Idaho Power Company has hired a contractor to shore up two sections of the Snake River Road in Baker County where Brownlee Reservoir has undercut the gravel road as it crosses nearly vertical slopes.
The 41-mile road, which is maintained by the Baker County Road Department, runs between Huntington and Richland, following Brownlee Reservoir for much of that distance.
County Roadmaster Jeff Smith said he asked Idaho Power to work on three sections of the road.
He said officials from the company, which owns and operates Brownlee Dam, agreed that the reservoir was responsible for the road base erosion at two of the three sites.
One is at Canyon Creek near Swede’s Landing, about 12 miles south of Richland, and the other is near Connor Creek, several miles farther south.
Smith said the third site, which is between the other two, will be the county’s responsibility. Stabilization work there won’t happen any sooner than next year, he said.
Brad Bowlin, a spokesman for Idaho Power, said the company hired Knife River Construction to stabilize the two other road sections.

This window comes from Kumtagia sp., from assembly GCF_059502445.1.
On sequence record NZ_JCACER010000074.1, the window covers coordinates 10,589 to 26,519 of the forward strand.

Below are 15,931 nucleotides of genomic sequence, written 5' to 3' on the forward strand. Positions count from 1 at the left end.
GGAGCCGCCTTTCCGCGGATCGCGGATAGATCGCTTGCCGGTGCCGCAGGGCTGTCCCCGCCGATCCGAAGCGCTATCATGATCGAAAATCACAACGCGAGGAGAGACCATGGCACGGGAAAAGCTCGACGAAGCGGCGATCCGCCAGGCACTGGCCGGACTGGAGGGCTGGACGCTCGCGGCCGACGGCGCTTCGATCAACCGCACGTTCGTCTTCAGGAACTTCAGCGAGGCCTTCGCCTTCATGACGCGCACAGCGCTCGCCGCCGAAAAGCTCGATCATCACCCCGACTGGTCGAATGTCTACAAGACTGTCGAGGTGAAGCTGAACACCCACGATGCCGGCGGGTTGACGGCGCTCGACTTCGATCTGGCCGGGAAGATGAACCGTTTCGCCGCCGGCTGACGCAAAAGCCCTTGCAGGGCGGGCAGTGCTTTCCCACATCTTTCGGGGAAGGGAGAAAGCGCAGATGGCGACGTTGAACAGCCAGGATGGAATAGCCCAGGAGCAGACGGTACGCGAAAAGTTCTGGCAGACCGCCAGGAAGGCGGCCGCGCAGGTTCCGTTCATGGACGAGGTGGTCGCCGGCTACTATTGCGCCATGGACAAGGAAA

Workers will drill nails into the hillside to hold a reinforced concrete wall in place, Bowlin said.
Work at Canyon Creek started last week and should be finished no later than Halloween, he said.
The road will not be closed during the project, but drivers should expect delays of 20 to 30 minutes and the road has been narrowed to a single lane.
The area near Connor Creek will be done in 2019, “when conditions permit,” Bowlin said.
He declined to say how much the work will cost.
Smith said the erosion is a gradual and ongoing problem.
He said waves, created by wind and by boat wakes, accelerate the erosion. Smith also believes the fluctuating water level — the reservoir in many years drops 40 feet or below full pool during the spring, refills in early summer and then begins to recede again — exacerbates the problem.
A study by the U.S. Army Corps of Engineers found that “rapid reservoir drawdowns coupled with low permeabilities of bank sediments create particularly unstable situations, but slower drawdowns can also lead to failure conditions.”
Fluctuating reservoirs can also affect the height of the water table and increase subsurface erosion from groundwater, according to the study.
See more in the Sept. 24, 2018, issue of the Baker City Herald.